Some preschool programs are starting to eliminate naps. That’s because they want to prepare the children for kindergarten, where daytime naps no longer take place. But, what about when your child isn’t in school? How can you tell if he or she still needs to take a nap? preschoolers-need-nap

Akron Children’s Hospital comes down in the pro-nap camp, sharing why preschool-aged kids typically need one. “Crucial physical and mental development occurs in early childhood,” their article says, “and naps provide much-needed downtime for growth and rejuvenation.”

Most preschoolers get between 10 to 12 hours of sleep at night–and then still need more rest, in part because of how active they usually are. And, although parents might worry that a daytime nap will make it more challenging for their young children to fall asleep at night, naps actually keep children from being overtired. Why is that important? Because being overtired can make it more difficult for children to fall asleep at bedtime!

Here’s another plus about naps. If your child doesn’t fall asleep during naptime, at least he or she is getting some quiet time. If that quiet time leads to sleep, that’s good. If not, there is value in the quiet time all by itself, even if your child looks at a book in bed.

Conflicting Evidence?

In 2015, a paper published in the Archives of Disease in Childhood journal called the value of daytime naps into question. This research suggested naps taken by children older than two years of age might interfere with overall sleep quality. So, what’s the right answer? Do preschoolers still need naps–or not?

The Washington Post tackled the question, pointing out how the paper called the “treasured practice of toddler napping” into question–and then suggested that parents “forget about the good/bad distinction” of daytime naps and, instead, determine what’s best for their specific child.

The article suggests you monitor how many hours of sleep your child is getting in a 24-hour period. Then check those hours against the National Sleep Foundation’s recommendations, which were updated a few years ago. What’s most important is a solid night of sleep (10-13 hours for a preschooler) and, if your child is getting all the rest he or she needs, the nap may no longer be necessary.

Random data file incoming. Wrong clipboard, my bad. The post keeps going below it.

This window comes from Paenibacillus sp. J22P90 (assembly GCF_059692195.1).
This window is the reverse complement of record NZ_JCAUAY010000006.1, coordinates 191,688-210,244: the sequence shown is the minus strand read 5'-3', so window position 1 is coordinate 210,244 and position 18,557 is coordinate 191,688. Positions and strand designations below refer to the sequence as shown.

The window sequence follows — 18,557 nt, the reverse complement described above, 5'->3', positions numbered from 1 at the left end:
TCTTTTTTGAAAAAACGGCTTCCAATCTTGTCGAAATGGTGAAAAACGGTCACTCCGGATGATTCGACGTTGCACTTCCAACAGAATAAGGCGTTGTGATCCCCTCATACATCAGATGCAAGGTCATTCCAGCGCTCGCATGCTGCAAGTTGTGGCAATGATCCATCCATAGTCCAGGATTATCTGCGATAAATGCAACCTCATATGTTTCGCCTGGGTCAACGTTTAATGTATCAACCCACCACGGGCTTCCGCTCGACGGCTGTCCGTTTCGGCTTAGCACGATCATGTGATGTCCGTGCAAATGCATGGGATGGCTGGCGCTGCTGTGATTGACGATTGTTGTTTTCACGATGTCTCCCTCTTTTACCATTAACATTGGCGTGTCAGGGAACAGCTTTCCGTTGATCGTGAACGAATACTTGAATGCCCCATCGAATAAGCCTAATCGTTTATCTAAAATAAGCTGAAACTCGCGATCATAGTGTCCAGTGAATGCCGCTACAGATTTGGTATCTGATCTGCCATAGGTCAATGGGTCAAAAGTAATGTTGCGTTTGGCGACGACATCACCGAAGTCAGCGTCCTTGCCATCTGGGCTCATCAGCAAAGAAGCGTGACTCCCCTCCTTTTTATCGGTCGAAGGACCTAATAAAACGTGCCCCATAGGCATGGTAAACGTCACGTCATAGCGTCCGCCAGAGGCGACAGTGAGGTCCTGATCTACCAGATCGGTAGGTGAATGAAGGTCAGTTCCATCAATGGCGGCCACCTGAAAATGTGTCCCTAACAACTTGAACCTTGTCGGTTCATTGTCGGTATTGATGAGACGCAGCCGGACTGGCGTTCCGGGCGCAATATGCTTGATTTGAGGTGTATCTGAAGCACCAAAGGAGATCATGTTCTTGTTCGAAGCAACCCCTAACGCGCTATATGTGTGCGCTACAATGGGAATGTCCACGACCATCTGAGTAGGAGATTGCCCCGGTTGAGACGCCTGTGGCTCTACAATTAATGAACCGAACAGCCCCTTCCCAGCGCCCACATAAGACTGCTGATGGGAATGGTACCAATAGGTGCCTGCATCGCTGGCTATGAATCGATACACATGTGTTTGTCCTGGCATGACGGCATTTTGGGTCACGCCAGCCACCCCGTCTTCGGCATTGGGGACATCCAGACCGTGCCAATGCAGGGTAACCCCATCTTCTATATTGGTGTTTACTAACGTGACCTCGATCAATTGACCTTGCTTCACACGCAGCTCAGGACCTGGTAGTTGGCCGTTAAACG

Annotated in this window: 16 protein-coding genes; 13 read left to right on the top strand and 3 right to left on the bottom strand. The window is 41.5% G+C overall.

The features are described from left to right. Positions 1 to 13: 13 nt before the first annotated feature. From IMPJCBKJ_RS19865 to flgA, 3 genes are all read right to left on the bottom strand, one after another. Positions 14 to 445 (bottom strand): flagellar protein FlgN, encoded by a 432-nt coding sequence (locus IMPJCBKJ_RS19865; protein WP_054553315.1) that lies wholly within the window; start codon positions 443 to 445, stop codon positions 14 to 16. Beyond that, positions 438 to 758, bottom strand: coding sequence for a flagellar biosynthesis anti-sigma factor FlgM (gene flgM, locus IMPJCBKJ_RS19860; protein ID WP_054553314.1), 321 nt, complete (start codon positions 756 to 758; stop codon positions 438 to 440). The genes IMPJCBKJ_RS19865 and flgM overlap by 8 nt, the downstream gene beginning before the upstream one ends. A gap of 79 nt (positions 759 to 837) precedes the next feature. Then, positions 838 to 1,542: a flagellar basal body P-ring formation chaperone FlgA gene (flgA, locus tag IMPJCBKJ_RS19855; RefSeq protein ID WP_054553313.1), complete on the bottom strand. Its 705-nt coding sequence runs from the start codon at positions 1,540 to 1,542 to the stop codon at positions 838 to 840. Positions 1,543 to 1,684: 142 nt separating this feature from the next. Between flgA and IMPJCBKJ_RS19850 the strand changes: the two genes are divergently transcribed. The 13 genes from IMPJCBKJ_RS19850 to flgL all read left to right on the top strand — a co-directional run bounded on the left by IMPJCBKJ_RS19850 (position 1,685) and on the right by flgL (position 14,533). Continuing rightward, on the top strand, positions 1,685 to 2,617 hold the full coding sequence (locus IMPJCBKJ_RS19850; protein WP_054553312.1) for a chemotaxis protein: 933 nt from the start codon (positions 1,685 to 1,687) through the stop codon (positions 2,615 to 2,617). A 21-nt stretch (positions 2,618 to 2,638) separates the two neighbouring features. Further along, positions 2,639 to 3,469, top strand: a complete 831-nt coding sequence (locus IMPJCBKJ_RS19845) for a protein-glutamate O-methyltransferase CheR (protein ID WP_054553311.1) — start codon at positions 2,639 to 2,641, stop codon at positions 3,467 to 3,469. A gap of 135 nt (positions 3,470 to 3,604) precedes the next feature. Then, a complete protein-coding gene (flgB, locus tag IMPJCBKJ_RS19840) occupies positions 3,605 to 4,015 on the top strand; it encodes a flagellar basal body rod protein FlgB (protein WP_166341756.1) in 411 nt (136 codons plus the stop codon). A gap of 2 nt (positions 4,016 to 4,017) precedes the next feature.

How can you tell, though, if your child is really getting enough rest for his or her individual needs? By behavior! Tired children, the article points out, are “moody, hyperactive or have trouble focusing.”

Most children, according to, give up naps between the ages of three to five. Signs that it’s time to ditch the daytime siesta include when your child:

  • starts to have trouble falling asleep at the regular bedtime; this may indicate that the nap is providing him or her with too many hours of sleep
  • fusses about naps more than usual
  • maintains a relatively stable mood without the nap, with enough energy to get through the day
  • wakes up on his or her own in the morning in a good mood

If, though, your child still falls asleep easily, at naptime and at night, he or she probably still needs a daytime nap. If your child gets fussy around naptime or shows tiredness through body language, those are additional signs naps still have value. Or, your child might go into hyperdrive right around naptime, which indicates overtiredness.

Still not sure if your preschooler still needs a nap? Replace the idea of napping with afternoon quiet time and let your child transition according to his or her unique needs.